Both and MediaWorks TV Ltd - 2015-068 (1 December 2015)
- Peter Radich (Chair)
- Leigh Pearson
- Te Raumawhitu Kupenga
- Paula Rose
- Andrew Both
BroadcasterMediaWorks TV Ltd
Channel/StationTV3 # 4
[This summary does not form part of the decision.]
An item on 3 News discussed New Zealand’s efforts to remove the veto power held by permanent member states on the United Nations Security Council. Both the presenter and reporter referred to a recent example of Russia exercising its veto in relation to a proposed tribunal to investigate the crash of flight MH17. The Authority declined to uphold a complaint that the item was misleading and unbalanced because Russia in fact was supportive of investigating the MH17 tragedy and holding those responsible to account, but was not in favour of setting up a tribunal on the matter. The item was materially accurate and the reference to Russia’s exercise of the veto power did not amount to a discussion of a controversial issue of public importance which triggered the need to present alternative views.
Not Upheld: Accuracy, Controversial Issues, Law and Order, Fairness
 An item on 3 News discussed New Zealand’s efforts to remove the veto power held by permanent member states on the United Nations Security Council. Both the presenter and reporter referred to a recent example of the veto being exercised, saying, ‘Russia used the veto yesterday during a vote on whether to prosecute the people who shot down flight MH17’ and ‘Yesterday Russia, immovable, vetoed plans to prosecute those behind the MH17 crash’.
 Andrew Both complained that the item was deliberately misleading and unbalanced, as Russia in fact was supportive of investigating the MH17 tragedy and holding those responsible to account; it was not, however, supportive of setting up a tribunal on the matter.
 The issue is whether the broadcast breached the accuracy, controversial issues, law and order and fairness standards as set out in the Free-to-Air Television Code of Broadcasting Practice.
 The item was broadcast on TV3 on 31 July 2015. The members of the Authority have viewed a recording of the broadcast complained about and have read the correspondence listed in the Appendix.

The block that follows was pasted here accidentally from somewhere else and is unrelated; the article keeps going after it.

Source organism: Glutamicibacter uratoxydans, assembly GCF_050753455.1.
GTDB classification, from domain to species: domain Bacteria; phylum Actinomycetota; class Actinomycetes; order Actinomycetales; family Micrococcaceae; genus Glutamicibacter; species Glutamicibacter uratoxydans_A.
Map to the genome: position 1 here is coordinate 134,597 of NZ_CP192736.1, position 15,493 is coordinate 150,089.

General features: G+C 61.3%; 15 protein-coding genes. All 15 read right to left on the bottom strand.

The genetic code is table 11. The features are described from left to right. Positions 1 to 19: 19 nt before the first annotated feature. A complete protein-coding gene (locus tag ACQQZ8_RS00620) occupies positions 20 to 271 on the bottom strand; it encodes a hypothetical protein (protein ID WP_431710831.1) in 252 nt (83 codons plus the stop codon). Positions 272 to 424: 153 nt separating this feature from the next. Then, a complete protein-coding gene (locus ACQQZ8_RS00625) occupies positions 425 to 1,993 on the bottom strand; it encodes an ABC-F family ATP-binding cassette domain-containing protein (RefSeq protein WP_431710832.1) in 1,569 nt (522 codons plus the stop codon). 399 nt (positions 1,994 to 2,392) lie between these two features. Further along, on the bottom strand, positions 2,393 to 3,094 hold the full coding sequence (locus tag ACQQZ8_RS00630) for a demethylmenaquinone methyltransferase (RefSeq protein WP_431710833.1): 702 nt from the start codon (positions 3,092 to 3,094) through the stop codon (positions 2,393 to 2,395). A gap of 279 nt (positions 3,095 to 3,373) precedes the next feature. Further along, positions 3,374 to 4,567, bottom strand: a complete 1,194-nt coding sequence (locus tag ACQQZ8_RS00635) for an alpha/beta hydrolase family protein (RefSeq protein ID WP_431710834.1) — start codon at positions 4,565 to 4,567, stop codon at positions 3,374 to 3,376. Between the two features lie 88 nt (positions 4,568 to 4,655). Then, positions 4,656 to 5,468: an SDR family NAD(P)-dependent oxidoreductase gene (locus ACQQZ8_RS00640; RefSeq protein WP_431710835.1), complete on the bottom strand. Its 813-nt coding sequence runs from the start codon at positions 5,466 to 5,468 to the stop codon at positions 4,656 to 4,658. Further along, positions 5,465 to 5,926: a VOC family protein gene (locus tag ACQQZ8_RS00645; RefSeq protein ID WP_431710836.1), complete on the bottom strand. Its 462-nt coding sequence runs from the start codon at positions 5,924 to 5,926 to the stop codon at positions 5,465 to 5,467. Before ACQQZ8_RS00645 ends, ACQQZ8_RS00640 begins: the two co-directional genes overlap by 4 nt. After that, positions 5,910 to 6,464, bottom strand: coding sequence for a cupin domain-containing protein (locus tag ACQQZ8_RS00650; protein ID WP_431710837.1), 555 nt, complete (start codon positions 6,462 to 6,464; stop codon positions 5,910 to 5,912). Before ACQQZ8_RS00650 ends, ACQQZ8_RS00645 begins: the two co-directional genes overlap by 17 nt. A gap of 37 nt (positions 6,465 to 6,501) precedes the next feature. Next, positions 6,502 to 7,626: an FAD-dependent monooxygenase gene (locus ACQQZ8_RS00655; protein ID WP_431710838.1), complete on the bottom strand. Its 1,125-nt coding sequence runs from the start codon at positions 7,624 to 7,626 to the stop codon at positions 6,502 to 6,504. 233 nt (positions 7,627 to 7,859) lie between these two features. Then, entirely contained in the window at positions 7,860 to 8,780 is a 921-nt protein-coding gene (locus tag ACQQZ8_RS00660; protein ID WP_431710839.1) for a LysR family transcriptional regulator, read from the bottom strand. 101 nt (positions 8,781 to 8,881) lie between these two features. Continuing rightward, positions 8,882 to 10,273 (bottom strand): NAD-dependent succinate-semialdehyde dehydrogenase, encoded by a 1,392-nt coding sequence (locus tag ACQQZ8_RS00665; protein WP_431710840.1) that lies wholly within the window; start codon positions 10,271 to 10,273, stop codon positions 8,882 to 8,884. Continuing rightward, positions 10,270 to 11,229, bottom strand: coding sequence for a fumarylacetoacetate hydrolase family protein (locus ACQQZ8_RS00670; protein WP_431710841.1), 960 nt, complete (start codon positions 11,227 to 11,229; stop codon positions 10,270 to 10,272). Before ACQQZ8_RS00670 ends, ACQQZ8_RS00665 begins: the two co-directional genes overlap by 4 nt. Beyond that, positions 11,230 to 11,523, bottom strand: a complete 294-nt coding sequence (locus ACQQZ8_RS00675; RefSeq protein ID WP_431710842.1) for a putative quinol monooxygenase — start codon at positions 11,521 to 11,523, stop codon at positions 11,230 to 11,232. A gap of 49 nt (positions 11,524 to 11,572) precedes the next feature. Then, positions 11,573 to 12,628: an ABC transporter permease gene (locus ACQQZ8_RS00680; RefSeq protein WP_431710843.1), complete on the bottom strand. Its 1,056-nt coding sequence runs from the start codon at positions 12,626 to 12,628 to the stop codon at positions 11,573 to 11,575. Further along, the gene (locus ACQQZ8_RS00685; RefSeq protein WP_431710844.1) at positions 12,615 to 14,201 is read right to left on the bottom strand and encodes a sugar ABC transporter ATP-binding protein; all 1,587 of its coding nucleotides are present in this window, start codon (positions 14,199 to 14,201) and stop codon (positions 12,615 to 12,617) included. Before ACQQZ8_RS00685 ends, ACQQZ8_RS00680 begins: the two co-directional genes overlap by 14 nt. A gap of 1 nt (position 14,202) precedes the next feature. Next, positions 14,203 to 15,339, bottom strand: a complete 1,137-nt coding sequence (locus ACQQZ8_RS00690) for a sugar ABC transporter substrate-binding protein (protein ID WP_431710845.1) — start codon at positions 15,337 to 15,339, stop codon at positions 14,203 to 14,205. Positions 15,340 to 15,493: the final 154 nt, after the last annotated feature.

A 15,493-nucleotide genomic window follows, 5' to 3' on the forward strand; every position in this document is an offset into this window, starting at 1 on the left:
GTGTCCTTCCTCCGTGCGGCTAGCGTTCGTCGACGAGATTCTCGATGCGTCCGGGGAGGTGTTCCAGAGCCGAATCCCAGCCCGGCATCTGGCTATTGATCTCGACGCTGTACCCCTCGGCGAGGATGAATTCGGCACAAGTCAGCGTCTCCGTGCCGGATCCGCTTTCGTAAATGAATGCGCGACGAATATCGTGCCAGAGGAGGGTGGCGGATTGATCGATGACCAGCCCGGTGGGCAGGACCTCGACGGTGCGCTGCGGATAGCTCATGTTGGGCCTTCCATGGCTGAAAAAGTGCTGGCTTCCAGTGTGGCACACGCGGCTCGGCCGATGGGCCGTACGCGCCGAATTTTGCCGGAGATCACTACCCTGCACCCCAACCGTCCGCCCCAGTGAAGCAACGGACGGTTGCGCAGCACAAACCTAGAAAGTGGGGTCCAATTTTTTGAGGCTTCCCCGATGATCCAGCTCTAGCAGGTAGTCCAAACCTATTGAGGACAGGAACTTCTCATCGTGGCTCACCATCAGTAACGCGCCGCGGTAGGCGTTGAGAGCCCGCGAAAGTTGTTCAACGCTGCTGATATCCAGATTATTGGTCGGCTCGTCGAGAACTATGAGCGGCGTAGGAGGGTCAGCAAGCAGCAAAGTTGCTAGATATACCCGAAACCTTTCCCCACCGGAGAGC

Was the broadcast inaccurate or misleading?
 The accuracy standard (Standard 5) states that broadcasters should make reasonable efforts to ensure that news, current affairs and factual programming is accurate in relation to all material points of fact, and does not mislead. The objective of this standard is to protect audiences from receiving misinformation and thereby being misled.1
 Mr Both argued that the comments were either ‘fraudulent’ or ‘accidentally misleading’, as they suggested that Russia did not support an investigation into the MH17 tragedy. In fact, he said, Russia had drafted and supported a resolution to investigate the incident and hold those responsible,2 and it was only a proposed tribunal which Russia had vetoed. Mr Both maintained that these were ‘completely different’ things. Mr Both also argued that the item should have included further details about the MH17 investigation.
 MediaWorks argued that the function of the proposed MH17 tribunal was not at issue in the report, which was about the veto power in general and New Zealand’s and other small countries’ opposition to it. It said that the recent Russian veto of the proposed tribunal was included as an example of that power in action. MediaWorks maintained that the additional detail about the MH17 investigation was not of material importance to the story.
 The item was accurate in stating that Russia had exercised its veto power in relation to the proposed MH17 tribunal. Mr Both has not disputed this. His concern is that by not also reporting on Russia’s stance on the MH17 investigation in general, viewers were misled. However, the item’s focus was the UN Security Council veto power and New Zealand’s efforts to have that power removed – not the MH17 investigation. Accordingly, it was not misleading for the item not to mention additional facts about the MH17 investigation in this context. Russia’s use of the veto was given only as an example of the veto power being exercised, and its reasons for using it were not material here.